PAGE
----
A group of 19 organisations, including Michelin, the city of Porto and Deutsche Post DHL Group, have signed the Transport Decarbonisation Alliance’s zero-emission freight ‘call for action’.
The group want to raise awareness to manufacturers that the demand for zero-emission freight vehicles is there and the transition needs to be accelerated so that air pollution can be curbed in urban areas.
Organisations who have signed up the pledge say they will be able to replace almost 100,000 of their current fleet to zero-emission alternatives and want to replace more in the future.
However, they say suppliers are still not convinced the demand is there.
According to EU data, trucks and lorries are accountable for 27 % of road transport CO2 emissions and almost 5 % of EU greenhouse gas emissions. Since 1990, truck and lorry vehicle emissions have increased by 25 %, mainly because of an increase in road freight traffic.
UK firm Tevva Motors has signed the pledge, and David Thackray, their sales & marketing director, said: ‘We have long argued that it’s imperative that transport de-carbonisation gets the same priority and political attention that has recently been given to improving air quality.
‘We must eliminate CO2 in parallel with NOx, SOx and PM – it’s not an either/or decision. Zero emission transport is achievable now, there are no more excuses.’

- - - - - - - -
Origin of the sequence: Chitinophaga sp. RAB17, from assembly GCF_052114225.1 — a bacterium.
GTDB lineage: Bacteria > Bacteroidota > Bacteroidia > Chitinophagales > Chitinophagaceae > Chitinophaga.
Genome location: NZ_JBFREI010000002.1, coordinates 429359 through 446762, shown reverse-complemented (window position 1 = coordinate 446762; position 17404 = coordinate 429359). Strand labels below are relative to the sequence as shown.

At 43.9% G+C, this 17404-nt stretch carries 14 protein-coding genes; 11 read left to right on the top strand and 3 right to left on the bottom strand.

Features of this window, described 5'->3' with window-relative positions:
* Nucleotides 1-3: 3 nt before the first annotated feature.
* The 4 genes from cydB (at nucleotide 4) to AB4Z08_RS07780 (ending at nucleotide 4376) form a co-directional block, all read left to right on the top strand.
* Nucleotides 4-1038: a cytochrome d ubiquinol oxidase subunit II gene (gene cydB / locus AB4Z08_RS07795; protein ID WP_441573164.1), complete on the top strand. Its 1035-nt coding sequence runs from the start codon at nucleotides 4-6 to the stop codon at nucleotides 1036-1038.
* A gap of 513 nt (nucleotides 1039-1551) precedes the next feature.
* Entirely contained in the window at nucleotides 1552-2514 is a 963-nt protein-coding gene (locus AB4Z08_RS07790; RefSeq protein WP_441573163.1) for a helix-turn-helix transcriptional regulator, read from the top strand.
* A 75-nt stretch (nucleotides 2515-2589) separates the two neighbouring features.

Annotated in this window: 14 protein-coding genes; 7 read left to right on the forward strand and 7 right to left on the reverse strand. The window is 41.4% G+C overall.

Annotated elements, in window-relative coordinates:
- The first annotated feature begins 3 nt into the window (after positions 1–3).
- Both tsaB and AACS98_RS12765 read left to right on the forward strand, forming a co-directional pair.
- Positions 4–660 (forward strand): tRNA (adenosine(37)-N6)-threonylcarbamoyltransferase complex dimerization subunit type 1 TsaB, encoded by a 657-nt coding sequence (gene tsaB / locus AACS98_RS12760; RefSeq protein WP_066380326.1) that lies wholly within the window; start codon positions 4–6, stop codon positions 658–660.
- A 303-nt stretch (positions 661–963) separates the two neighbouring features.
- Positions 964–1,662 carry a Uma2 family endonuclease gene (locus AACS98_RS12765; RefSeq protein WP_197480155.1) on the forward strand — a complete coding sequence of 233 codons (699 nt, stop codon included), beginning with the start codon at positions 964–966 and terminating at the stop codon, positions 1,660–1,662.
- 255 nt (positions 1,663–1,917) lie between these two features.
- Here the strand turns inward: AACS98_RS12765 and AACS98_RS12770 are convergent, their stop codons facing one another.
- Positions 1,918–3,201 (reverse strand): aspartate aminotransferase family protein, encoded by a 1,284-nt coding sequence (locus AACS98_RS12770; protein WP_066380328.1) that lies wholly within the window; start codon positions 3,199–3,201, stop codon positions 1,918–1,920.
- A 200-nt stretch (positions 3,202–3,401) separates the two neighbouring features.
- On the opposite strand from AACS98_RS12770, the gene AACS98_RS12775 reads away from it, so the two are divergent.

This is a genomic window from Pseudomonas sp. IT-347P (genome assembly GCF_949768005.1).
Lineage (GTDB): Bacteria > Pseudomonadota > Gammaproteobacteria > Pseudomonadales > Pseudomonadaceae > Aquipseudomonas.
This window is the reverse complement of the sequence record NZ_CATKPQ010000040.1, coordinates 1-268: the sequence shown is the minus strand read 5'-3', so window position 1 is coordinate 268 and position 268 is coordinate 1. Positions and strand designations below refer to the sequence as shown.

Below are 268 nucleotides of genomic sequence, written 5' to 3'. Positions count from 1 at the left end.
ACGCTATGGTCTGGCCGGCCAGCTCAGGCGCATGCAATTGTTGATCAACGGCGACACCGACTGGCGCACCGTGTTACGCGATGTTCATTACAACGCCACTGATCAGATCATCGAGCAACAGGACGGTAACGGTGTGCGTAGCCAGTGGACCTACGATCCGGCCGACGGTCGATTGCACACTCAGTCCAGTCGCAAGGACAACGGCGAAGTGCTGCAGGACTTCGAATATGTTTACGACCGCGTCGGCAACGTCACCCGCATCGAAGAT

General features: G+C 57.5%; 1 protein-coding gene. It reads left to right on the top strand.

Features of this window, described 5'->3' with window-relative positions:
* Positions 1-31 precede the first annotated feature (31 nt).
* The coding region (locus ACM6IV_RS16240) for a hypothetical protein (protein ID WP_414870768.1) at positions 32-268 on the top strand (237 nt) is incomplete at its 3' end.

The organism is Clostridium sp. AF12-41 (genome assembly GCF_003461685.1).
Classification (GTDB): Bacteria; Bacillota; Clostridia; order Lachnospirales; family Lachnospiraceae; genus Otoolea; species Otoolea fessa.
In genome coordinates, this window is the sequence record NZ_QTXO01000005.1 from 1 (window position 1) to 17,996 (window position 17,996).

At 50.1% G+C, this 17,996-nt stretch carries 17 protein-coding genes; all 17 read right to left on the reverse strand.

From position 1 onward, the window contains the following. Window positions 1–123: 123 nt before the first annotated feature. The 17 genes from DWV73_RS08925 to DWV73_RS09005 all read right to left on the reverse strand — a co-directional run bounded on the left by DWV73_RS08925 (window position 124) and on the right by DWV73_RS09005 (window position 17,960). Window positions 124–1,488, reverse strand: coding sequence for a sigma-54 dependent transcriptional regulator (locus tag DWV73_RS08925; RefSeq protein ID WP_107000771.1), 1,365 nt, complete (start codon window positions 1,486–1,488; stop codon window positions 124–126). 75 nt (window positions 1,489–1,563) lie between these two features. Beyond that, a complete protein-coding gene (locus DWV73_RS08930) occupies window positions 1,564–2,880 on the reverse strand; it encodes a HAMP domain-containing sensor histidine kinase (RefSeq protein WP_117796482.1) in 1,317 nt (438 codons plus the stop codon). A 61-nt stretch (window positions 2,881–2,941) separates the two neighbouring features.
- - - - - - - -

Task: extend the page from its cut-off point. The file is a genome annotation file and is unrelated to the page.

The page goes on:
A recent report by the National Infrastructure Commission (NIC) said the UK government should ban the sale of new diesel HGV lorries before 2040 and encourage the freight industry to move towards clean alternatives such as hydrogen or electric
The report says clean technology for HGVs is ‘well advanced’ and ministers should set out within the next two years how they plan to support the transition.
However, there was kick back from certain sections of the freight sector, with Richard Burnett of the Road Haulage Association saying a ‘premature’ switch to zero-emissions lorries would disproportionately impact small freight operators.
In other related news, the EU Parliament passed legislation that will ensure EU-based truck and lorry manufacturers cut CO2 emissions for new vehicles by 15% by 2025 and 30% by 2030, or face heavy fines.